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N.S. Sea Serpent

 

July 22, 1910

Sea Serpent Taken Off Nova Scotia
Seven Foot Monster Sold To Boston Museum of Natural History

Has his majesty, the great and mighty sea serpent permitted himself to be captured, after countless years of tumbling through the sea, and frightening the wits out of enthusiastic amateur fishermen, to say nothing of proving a great asset for summer hotel keepers along the Atlantic coast?

The sea serpent was brought to Boston yesterday from Yarmouth on steamer Prince George.

The monster was seven feet long, with a flattened head over a foot long, and its great mouth filled with a toothlike structure.   On its back was a dorsal fin composed of 28 spines, nearly a foot long, and connected by a thick, almost transparent skin.  A huge, fan-shaped tail helped propel the marine monstrosity when it was alive, for be it known that the se serpent was dead.

A Boston commission merchant was the consignee of the fish, which had been carefully crated and shipped to Boston.  The merchant did not appear to be overjoyed when he was presented with the freight bill and also learned that he would have to pay customs duties.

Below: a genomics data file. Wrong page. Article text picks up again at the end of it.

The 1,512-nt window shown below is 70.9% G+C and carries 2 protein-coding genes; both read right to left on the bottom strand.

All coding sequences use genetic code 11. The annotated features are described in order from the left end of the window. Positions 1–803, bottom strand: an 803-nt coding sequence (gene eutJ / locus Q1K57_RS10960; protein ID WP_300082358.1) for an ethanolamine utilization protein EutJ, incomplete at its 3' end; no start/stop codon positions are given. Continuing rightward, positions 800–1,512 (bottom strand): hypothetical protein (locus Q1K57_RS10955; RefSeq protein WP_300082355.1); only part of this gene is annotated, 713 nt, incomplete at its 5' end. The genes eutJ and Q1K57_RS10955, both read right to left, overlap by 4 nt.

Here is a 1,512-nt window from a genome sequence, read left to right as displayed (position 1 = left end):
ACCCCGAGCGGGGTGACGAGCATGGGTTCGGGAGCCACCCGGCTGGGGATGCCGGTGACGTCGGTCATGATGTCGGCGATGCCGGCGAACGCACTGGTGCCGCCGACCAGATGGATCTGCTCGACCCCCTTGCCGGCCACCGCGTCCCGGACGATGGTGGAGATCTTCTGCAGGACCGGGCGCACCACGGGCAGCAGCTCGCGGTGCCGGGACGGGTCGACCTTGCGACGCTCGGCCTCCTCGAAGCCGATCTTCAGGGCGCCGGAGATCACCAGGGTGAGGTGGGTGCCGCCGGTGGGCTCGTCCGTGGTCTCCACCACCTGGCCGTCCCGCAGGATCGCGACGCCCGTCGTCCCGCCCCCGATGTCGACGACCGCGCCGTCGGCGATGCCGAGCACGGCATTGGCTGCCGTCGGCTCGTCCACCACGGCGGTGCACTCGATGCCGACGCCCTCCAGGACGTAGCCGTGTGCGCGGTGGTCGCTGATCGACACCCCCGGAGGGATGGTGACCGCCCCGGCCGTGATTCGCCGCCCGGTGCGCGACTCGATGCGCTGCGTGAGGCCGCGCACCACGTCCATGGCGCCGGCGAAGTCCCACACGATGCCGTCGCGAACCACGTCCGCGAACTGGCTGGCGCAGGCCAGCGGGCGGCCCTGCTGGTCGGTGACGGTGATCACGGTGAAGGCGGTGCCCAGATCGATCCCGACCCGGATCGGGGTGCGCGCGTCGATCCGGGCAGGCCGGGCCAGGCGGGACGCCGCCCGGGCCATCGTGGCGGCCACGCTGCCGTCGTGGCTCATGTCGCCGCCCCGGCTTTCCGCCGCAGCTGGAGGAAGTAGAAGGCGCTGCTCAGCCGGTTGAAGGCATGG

there was a bargain sale of a sea serpent and it was bid in by an Atlantic avenue fish dealer for 25 cents, with the understanding that he would pay the duty and freight.  The dealer, in turn, disposed of the curiosity to a representative of the Museum of Natural History, where casts will be taken and it will probably be mounted.

The monster was captured after a terrific fight by four fishermen off Baccaro, Shelburne county, N. S.  It is said that 30 years ago a similar specimen was brought to Boston, but no one could be found yesterday who had ever seen anything like it.

One of the oldest dealers declared it was a species known as Alepido-saurus ferox.  Others were of the opinion that it was a saw fish, which lives in 150 fathoms of water and is dreaded by every other fish that swims.

The sea serpent flourished around this locality several years ago, but the unbiased witnesses who got a glimpse of him solemnly asserted that they saw more than 100 feet of length, with other portions of the great fish buried beneath the surface of the water.

The New England specimen of the sea serpent has not been seen around here for years.  He usually made his presence known to fishermen who went out for a day's outing in a small boat, with a bait and other things to keep up their courage and enthusiasm in case the fish failed to bite.

He was the subject of many thrilling stories, both of prose and verse, and many of those who saw him formed what they called the Sea Serpent Club, which flourished for many years and for some time held annual reunions at Marblehead.

 

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